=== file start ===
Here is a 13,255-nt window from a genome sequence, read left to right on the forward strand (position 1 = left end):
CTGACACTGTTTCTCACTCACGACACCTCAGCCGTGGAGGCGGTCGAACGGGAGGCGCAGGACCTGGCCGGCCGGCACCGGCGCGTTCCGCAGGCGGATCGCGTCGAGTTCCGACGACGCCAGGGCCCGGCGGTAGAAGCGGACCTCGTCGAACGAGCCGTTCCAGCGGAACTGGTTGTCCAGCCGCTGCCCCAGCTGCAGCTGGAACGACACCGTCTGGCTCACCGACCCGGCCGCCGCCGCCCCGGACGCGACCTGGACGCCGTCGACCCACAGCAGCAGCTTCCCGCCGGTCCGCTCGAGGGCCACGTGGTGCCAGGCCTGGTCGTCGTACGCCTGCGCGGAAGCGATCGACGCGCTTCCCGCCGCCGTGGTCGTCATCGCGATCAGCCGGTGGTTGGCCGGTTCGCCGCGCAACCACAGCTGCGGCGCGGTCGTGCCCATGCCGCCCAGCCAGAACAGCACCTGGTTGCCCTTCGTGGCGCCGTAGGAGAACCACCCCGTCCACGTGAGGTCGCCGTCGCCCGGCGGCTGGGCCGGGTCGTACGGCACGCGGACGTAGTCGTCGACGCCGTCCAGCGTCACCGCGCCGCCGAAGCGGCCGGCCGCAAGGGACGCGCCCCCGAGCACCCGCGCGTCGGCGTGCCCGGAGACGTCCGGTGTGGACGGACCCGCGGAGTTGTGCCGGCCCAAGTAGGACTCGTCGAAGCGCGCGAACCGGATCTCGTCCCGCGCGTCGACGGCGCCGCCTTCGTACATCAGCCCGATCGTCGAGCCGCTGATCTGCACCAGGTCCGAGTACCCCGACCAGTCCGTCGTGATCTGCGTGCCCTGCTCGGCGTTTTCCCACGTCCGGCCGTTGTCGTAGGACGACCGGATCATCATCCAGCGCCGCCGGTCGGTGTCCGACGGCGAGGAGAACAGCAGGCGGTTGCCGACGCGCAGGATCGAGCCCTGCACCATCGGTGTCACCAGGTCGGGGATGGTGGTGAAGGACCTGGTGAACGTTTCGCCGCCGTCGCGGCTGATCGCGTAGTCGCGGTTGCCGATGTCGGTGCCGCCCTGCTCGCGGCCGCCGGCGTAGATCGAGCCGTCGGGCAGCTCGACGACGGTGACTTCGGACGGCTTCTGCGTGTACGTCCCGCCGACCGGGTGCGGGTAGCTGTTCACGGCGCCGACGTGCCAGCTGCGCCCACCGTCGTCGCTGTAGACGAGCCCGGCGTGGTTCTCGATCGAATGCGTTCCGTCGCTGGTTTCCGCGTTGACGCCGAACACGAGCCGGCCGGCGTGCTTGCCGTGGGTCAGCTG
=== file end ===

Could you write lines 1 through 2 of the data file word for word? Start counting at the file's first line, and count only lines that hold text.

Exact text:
Here is a 13,255-nt window from a genome sequence, read left to right on the forward strand (position 1 = left end):
CTGACACTGTTTCTCACTCACGACACCTCAGCCGTGGAGGCGGTCGAACGGGAGGCGCAGGACCTGGCCGGCCGGCACCGGCGCGTTCCGCAGGCGGATCGCGTCGAGTTCCGACGACGCCAGGGCCCGGCGGTAGAAGCGGACCTCGTCGAACGAGCCGTTCCAGCGGAACTGGTTGTCCAGCCGCTGCCCCAGCTGCAGCTGGAACGACACCGTCTGGCTCACCGACCCGGCCGCCGCCGCCCCGGACGCGACCTGGACGCCGTCGACCCACAGCAGCAGCTTCCCGCCGGTCCGCTCGAGGGCCACGTGGTGCCAGGCCTGGTCGTCGTACGCCTGCGCGGAAGCGATCGACGCGCTTCCCGCCGCCGTGGTCGTCATCGCGATCAGCCGGTGGTTGGCCGGTTCGCCGCGCAACCACAGCTGCGGCGCGGTCGTGCCCATGCCGCCCAGCCAGAACAGCACCTGGTTGCCCTTCGTGGCGCCGTAGGAGAACCACCCCGTCCACGTGAGGTCGCCGTCGCCCGGCGGCTGGGCCGGGTCGTACGGCACGCGGACGTAGTCGTCGACGCCGTCCAGCGTCACCGCGCCGCCGAAGCGGCCGGCCGCAAGGGACGCGCCCCCGAGCACCCGCGCGTCGGCGTGCCCGGAGACGTCCGGTGTGGACGGACCCGCGGAGTTGTGCCGGCCCAAGTAGGACTCGTCGAAGCGCGCGAACCGGATCTCGTCCCGCGCGTCGACGGCGCCGCCTTCGTACATCAGCCCGATCGTCGAGCCGCTGATCTGCACCAGGTCCGAGTACCCCGACCAGTCCGTCGTGATCTGCGTGCCCTGCTCGGCGTTTTCCCACGTCCGGCCGTTGTCGTAGGACGACCGGATCATCATCCAGCGCCGCCGGTCGGTGTCCGACGGCGAGGAGAACAGCAGGCGGTTGCCGACGCGCAGGATCGAGCCCTGCACCATCGGTGTCACCAGGTCGGGGATGGTGGTGAAGGACCTGGTGAACGTTTCGCCGCCGTCGCGGCTGATCGCGTAGTCGCGGTTGCCGATGTCGGTGCCGCCCTGCTCGCGGCCGCCGGCGTAGATCGAGCCGTCGGGCAGCTCGACGACGGTGACTTCGGACGGCTTCTGCGTGTACGTCCCGCCGACCGGGTGCGGGTAGCTGTTCACGGCGCCGACGTGCCAGCTGCGCCCACCGTCGTCGCTGTAGACGAGCCCGGCGTGGTTCTCGATCGAATGCGTTCCGTCGCTGGTTTCCGCGTTGACGCCGAACACGAGCCGGCCGGCGTGCTTGCCGTGGGTCAGCTG